Ramesh Srinivasan On Bolivia’s Indigenous Media Revolution (interview w/ Dave Koller)

Published on Nov 16, 2015

Having recently returned from his latest visit to some of the most remote areas of Bolivia, Ramesh Srinivasan, director of the UC Digital Cultures Lab and an Associate Professor in Information Studies at UCLA, joins The Young Turks’ Dave Koller to discuss how cultural diversity can be empowered through technology efforts. Bolivia is such a richly multicultural nation that it can be seen as an interesting example for many of us across the world who are interested in how to support cultural diversity in a world where this is being lost. Srinivasan shares fascinating stories of how Bolivia’s indigenous communities are reinventing traditional media – specifically radio – to spread information across far-flung regions of the country, promote indigenous causes and help organize labor and workers. He provokes us to think about how social media and Internet initiatives can learn from radio.

Also discussed in this wide-ranging interview:
– The emerging and dynamic politics of South America, with an eye toward Bolivia and the pope’s recent visit to the region
– The tensions and paradoxes associated with Bolivian president Evo Morales
– How radio may provide an answer to the angst we feel about the Internet
– Why new media and the Internet have failed to take hold with rural and indigenous communities and how radio can be a teacher in overcoming this.
– How technologies can support indigenous and non-western values and beliefs.
– What those of us in the west can learn from Bolivia’s efforts to promote connectedness.
– The first-hand experience of seeing Bolivians’ reaction to Pope Francis’ recent visit.

Visit the UC Digital Cultures Lab’s website: http://digitalcultures.net

Follow Ramesh on Twitter: @rameshmedia
Follow Dave on Twitter: @DaveKoller

Watch Ramesh’s interview with Cenk Uygur on Tahrir Square and social media: www.youtube.com/watch?v=7Pi29UzPnMs

Watch Ramesh’s earlier interview with Dave on the South American Indigenous Internet: www.youtube.com/watch?v=wTaNyJRlq84

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Technology, Social Media & Indigenous People – Prof. Ramesh Srinivasan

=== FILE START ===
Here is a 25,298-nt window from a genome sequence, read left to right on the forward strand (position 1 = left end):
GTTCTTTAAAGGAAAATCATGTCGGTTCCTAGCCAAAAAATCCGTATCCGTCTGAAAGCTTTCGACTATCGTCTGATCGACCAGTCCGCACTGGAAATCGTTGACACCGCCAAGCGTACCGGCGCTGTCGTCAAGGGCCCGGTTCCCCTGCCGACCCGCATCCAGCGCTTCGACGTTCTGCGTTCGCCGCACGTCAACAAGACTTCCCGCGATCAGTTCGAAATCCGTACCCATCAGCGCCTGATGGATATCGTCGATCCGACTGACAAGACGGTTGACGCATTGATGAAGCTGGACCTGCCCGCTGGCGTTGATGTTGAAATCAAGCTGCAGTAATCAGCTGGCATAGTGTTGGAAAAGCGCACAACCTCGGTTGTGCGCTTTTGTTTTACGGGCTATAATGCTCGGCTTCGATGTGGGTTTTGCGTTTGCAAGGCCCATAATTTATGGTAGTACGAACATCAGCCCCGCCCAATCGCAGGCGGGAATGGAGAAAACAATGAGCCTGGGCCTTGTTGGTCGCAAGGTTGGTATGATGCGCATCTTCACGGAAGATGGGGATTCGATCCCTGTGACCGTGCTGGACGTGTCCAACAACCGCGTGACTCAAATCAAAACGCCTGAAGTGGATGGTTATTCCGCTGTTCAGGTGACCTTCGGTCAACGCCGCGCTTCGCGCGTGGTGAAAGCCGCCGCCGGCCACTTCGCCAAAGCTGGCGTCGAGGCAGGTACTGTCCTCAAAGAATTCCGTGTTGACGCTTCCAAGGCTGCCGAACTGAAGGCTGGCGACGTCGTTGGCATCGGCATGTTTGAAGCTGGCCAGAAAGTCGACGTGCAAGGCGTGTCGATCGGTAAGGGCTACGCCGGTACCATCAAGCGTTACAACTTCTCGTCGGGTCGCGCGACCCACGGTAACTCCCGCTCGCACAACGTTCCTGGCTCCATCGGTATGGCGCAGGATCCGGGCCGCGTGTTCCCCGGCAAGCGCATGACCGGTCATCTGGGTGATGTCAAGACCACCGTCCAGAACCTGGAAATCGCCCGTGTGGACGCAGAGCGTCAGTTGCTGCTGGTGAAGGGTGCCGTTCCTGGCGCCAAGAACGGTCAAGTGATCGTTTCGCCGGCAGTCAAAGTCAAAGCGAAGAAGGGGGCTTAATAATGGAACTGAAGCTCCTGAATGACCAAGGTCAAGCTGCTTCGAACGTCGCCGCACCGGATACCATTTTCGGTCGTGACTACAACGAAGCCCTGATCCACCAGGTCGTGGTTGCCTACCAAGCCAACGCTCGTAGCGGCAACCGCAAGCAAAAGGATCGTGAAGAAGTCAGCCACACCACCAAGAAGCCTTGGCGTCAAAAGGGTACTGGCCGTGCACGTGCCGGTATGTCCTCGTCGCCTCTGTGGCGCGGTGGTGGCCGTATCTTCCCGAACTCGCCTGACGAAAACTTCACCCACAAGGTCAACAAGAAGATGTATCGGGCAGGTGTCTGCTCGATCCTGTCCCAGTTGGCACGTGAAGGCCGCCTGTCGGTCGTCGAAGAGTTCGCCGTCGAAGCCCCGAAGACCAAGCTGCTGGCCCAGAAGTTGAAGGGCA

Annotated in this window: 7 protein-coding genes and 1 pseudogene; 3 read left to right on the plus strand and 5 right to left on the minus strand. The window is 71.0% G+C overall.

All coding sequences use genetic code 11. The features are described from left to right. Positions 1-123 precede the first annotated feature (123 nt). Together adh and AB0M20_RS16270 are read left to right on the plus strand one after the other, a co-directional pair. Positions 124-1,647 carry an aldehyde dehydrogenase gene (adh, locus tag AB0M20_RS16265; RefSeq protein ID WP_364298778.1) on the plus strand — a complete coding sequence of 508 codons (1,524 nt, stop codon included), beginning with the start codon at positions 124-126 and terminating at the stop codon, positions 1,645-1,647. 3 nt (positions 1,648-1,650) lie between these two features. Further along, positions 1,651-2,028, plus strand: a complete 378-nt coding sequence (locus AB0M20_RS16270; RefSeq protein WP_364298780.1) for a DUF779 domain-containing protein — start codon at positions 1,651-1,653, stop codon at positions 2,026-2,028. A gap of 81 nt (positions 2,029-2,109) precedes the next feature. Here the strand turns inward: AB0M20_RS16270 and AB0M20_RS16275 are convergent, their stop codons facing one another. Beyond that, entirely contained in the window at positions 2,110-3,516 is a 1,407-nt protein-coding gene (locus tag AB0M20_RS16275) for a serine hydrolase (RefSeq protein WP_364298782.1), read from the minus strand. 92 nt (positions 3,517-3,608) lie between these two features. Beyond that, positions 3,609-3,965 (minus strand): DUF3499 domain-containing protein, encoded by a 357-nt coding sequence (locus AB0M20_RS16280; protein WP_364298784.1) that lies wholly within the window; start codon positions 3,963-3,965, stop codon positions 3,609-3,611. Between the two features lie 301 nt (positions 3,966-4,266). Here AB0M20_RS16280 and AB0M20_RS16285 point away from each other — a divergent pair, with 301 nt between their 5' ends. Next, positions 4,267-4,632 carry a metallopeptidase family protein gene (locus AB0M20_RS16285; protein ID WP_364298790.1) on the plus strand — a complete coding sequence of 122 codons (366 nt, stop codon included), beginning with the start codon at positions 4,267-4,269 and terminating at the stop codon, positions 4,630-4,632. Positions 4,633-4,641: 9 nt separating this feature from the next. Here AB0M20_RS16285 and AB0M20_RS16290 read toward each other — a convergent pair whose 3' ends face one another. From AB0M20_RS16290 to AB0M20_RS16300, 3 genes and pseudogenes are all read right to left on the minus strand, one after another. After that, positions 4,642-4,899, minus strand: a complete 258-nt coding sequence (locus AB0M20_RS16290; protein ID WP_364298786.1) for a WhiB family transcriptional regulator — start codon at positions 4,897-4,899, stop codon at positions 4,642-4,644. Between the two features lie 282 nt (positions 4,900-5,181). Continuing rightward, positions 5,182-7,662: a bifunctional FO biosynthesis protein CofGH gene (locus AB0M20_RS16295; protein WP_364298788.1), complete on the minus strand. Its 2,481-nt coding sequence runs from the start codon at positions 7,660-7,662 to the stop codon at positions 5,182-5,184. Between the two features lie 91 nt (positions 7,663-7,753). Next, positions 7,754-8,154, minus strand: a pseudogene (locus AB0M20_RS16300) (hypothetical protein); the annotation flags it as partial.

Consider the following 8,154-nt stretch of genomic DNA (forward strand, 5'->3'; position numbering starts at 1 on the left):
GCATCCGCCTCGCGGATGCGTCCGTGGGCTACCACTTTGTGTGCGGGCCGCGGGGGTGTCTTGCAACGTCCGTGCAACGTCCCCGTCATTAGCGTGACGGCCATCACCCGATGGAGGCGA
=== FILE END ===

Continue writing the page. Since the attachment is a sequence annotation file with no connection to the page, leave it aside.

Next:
Published on Feb 6, 2015

Ramesh Srinivasan is an Associate Professor at the Graduate School of Education and Information Studies and Design/Media Arts at UCLA. He studies the relationship between media, specifically new technologies, and social, political and cultural realities across the world.

In his first return to the TYT studio, Professor Srinivasan and The Young Turks’ in-house Bolivia-phile Dave Koller cover a wide range of topics, including:

– Whether the world needs more or fewer books by Malcolm Gladwell
– Why a social media expert like Srinivasan shuns Twitter
– How Bolivian president Evo Morales is pushing technological change to empower indigenous communities in Bolivia
– Why people in the West feel a false sense of confidence in social media to foment revolution against authoritarian regimes
– Why a member of a young hacker community in Bolivia greeted Srinivasan in a giant Linux penguin costume
– What the people who live in and around landfills in the developing world can teach the West about repurposing old technology

Find out Srinivasan’s thoughts on the above topics and much more in this installment of TYT Interviews.

Egypt’s Digital Battle

Can We Build a Better World? Can Sex Change the World?

Published on Jan 5, 2013

We can envision a better world, but are there steps we can take to enact real change? Is there a future in which different cultures can truly peacefully coexist? Does the media cause us as a society to be close-minded and resistent to meaningful change? And lastly, is it possible that sex and changing views of sex have the power to make the world a better place overall?

Ana Kasparian (Host, The Point and Co-host of The Young Turks) lead this weeks panel to discuss these issues and more with Ramesh Srinivasan (Professor, Information Studies at UCLA), Sikivu Hutchinson (Activist, Author of Moral Combat) and Tom Shadyac (Film Maker, Director of Ace Ventura: Pet Detective, Liar Liar, and more). Special thanks to Peter Joseph of the Zeitgeist Movement and Christopher Ryan, author of Sex at Dawn for sending in points.

Take Part Live – Social media and the Middle East

Digital dissent and people’s power: Ramesh Srinivasan at TEDxSanJoaquin

Published on Nov 9, 2012

Ramesh Srinivasan explains that massive social changes happen when we don’t just think about technology or about culture, but instead how they create bridges between one another.